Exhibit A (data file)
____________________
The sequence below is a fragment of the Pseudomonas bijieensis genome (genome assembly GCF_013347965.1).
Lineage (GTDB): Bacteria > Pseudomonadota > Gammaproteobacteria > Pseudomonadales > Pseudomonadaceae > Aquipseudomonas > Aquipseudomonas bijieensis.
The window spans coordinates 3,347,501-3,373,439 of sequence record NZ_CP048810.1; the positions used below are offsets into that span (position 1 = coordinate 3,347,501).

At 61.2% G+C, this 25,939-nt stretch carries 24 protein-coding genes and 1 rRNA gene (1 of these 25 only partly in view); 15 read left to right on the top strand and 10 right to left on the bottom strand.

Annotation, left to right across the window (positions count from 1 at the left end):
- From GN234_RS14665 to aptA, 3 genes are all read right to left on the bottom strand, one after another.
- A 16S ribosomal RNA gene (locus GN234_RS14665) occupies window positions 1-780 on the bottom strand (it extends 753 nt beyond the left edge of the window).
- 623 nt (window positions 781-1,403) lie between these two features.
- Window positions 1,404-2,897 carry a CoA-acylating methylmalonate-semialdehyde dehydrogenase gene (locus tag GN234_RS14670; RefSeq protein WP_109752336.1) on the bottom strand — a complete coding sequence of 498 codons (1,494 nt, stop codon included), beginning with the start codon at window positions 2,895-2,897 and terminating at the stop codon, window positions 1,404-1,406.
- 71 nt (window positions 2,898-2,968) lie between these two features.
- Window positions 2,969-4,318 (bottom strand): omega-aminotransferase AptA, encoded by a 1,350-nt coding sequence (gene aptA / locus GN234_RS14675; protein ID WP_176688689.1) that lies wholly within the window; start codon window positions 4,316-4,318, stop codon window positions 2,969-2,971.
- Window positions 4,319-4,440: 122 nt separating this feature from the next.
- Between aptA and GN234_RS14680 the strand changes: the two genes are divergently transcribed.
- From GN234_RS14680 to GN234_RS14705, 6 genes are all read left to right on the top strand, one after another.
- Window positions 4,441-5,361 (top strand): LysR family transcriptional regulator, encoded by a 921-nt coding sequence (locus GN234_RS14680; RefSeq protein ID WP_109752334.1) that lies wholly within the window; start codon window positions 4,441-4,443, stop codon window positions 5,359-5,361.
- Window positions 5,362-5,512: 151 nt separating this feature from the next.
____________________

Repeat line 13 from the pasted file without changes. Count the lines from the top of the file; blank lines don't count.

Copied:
- Between aptA and GN234_RS14680 the strand changes: the two genes are divergently transcribed.